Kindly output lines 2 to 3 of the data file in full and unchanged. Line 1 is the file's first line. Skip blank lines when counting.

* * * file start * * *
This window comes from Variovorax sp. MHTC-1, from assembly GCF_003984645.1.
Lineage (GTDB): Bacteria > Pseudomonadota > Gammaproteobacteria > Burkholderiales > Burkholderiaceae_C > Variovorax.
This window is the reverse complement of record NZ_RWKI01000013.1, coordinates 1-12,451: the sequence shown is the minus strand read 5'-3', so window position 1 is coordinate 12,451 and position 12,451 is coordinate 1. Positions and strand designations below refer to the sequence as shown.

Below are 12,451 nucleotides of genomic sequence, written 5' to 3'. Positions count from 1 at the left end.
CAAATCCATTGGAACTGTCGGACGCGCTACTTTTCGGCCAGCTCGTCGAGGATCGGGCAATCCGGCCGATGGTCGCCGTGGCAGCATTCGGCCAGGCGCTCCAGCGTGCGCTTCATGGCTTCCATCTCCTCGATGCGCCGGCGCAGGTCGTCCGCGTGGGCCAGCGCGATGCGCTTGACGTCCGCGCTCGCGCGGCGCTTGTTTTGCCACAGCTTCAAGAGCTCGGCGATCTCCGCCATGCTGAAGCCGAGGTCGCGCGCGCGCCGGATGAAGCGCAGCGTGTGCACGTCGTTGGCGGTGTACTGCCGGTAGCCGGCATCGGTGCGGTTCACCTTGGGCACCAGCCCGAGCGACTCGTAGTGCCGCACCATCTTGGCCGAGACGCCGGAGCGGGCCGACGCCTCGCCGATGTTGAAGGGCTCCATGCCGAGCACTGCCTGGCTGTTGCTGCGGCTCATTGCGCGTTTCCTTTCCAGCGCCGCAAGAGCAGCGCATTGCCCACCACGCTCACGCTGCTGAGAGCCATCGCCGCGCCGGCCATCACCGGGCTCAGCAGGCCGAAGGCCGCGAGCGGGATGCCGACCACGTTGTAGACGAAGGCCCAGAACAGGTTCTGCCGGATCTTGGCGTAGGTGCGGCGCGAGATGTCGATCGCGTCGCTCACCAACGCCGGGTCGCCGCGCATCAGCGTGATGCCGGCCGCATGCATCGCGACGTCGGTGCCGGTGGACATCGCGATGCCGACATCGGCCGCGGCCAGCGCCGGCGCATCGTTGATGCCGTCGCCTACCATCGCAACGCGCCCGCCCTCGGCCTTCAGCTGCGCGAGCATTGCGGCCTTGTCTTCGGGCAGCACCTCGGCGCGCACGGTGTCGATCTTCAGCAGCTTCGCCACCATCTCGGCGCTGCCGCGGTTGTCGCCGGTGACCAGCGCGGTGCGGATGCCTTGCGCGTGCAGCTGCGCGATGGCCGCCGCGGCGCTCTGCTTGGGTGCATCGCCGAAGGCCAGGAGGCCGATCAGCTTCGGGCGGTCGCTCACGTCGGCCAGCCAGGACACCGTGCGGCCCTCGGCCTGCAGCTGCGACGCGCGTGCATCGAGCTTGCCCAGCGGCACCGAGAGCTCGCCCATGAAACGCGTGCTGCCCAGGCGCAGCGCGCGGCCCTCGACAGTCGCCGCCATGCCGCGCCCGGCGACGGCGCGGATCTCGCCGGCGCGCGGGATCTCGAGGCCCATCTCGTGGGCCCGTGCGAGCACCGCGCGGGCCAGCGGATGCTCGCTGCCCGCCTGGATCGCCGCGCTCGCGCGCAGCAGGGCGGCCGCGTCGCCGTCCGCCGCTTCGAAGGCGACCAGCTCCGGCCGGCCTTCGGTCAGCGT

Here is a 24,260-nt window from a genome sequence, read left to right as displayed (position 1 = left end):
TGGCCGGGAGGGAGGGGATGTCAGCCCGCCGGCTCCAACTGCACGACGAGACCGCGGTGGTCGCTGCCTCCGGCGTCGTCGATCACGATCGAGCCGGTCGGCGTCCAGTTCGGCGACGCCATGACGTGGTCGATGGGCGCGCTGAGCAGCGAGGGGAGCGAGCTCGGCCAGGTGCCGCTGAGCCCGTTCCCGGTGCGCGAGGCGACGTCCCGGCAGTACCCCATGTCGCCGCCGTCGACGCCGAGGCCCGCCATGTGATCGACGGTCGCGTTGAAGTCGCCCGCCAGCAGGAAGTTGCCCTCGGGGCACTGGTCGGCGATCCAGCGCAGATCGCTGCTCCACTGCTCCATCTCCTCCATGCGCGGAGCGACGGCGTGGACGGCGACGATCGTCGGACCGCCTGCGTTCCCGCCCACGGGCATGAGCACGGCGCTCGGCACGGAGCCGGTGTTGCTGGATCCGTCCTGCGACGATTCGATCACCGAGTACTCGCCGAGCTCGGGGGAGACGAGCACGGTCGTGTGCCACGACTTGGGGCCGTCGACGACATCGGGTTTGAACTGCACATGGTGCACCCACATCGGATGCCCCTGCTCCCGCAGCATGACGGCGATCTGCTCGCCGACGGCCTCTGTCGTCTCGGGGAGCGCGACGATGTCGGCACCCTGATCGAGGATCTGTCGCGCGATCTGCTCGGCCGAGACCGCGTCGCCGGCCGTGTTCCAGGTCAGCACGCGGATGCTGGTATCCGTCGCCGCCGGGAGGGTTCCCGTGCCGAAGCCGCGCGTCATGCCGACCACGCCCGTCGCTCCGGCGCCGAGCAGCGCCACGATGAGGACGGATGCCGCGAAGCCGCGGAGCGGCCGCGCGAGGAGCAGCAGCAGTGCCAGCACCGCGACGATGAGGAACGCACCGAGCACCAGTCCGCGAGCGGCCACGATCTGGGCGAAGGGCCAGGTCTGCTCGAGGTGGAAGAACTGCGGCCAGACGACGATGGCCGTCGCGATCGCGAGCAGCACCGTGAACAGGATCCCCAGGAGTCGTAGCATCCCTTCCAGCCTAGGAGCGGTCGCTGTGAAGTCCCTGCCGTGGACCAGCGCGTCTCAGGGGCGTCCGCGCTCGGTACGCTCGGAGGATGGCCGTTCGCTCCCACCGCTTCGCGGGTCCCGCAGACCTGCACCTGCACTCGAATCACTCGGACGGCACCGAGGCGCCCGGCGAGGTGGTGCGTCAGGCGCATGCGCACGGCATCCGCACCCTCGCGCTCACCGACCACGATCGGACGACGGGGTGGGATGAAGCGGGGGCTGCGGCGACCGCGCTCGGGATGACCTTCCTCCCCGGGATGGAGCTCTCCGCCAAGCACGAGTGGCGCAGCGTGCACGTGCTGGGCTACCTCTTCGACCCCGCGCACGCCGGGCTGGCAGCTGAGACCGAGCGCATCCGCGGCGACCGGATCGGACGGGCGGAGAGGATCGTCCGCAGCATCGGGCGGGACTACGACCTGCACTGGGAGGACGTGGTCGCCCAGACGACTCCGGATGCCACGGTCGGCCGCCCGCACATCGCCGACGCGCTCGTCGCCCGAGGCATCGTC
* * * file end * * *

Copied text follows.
Lineage (GTDB): Bacteria > Pseudomonadota > Gammaproteobacteria > Burkholderiales > Burkholderiaceae_C > Variovorax.
This window is the reverse complement of record NZ_RWKI01000013.1, coordinates 1-12,451: the sequence shown is the minus strand read 5'-3', so window position 1 is coordinate 12,451 and position 12,451 is coordinate 1. Positions and strand designations below refer to the sequence as shown.